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Islam and Democracy

I just wanted to recommend a new article by David Glenn, "Who Owns Islamic Law?," which has been published in the February 25th issue of The Chronicle of Higher Education.

It asks a key question about the relationship between democracy, Islam, and secularism: "Will Iraq's political forces manage to find a consensus about what role, exactly, Islam should play in the public sphere?"

While some insist on "authentically Islamic" enforcement of "Shariah" or "traditional religious law—in all spheres of life, from banking to inheritance to the performing arts," others argue "that lines must be drawn between mosque and state—even if those lines do not look exactly like Western secular pluralism." One professor of political science, M.A. Muqtedar Khan, insists: "'There will be no Islamic democracy unless jurists permit the democratization of interpretation.' ... In Mr. Khan's view, political elites in the Muslim world have for centuries restricted the development of democracy and political accountability by hiding behind religious principles that they proclaim to be fixed in stone." Khan is concerned "that basing government around consultation and shura ... could lead to majoritarian tyranny. 'Even if shura is transformed into an instrument of participatory representation,' he wrote, 'it must itself be limited by a scheme of private and individual rights that serve an overriding moral goal such as justice'."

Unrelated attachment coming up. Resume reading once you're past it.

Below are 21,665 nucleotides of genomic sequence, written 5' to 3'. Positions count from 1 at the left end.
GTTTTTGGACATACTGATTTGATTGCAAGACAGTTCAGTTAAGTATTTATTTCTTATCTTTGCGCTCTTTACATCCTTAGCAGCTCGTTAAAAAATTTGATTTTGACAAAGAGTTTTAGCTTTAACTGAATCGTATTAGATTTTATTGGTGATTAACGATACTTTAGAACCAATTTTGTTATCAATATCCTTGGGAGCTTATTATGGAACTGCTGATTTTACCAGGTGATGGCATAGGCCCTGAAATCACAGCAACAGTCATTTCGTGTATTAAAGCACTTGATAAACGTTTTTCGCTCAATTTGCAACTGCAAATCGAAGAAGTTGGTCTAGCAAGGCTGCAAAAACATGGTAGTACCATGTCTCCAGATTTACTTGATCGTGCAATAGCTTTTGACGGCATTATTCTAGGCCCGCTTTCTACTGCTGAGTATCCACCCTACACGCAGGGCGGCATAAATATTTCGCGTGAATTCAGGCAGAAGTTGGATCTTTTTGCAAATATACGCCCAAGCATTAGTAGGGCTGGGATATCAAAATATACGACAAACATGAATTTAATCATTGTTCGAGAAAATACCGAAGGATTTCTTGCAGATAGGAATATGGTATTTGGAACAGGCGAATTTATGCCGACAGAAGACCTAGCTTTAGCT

Some others have observed, however,

that "secularism" has been so thoroughly discredited in the Muslim world by Kemal Atatürk's ruthlessly anticlerical regime in Turkey and by the later secular-authoritarian governments in Algeria, Egypt, Syria, and Iraq. Only in Iran, which has suffered under a clerical tyranny for decades, do reformers now commonly talk about secular pluralism.

The fundamental challenge for would-be democracy-builders in Iraq and elsewhere is the contested relationship between Islam and the public sphere ... Where religious authorities and institutions once had breathing room from the state and their own spheres of influence, ... colonial regimes brought everything under the heel of the government. (And their postcolonial successors have been happy to do likewise.) ...

This, then, is the dilemma for reformers today. Centrist Islamists and liberal reformers would like to develop a model in which Muslim institutions are independent from the government and vigorously inform public governance, but do not swallow all of society in a totalitarian project like the Taliban's. ...

Mr. Khan, meanwhile, insists that the most urgent danger of authoritarianism lies in entrusting Islamic thought and interpretation to an elite corps of scholars and jurists. ...

Mr. Khan acknowledges that his is very much a minority view. He is nonetheless excited about the current intellectual climate. "Two weeks ago I was at the Stanley Foundation and one-third of my audience was Muslims," he says. "Afterward we spent the whole night having a Muslim-Muslim dialogue. We disagreed about everything. But we did come to consensus on one point—and that is that the discussions are getting more sophisticated. There is no doubt about it."

I recommend the article to your attention.

Cross-posted to L&P, where readers may comment.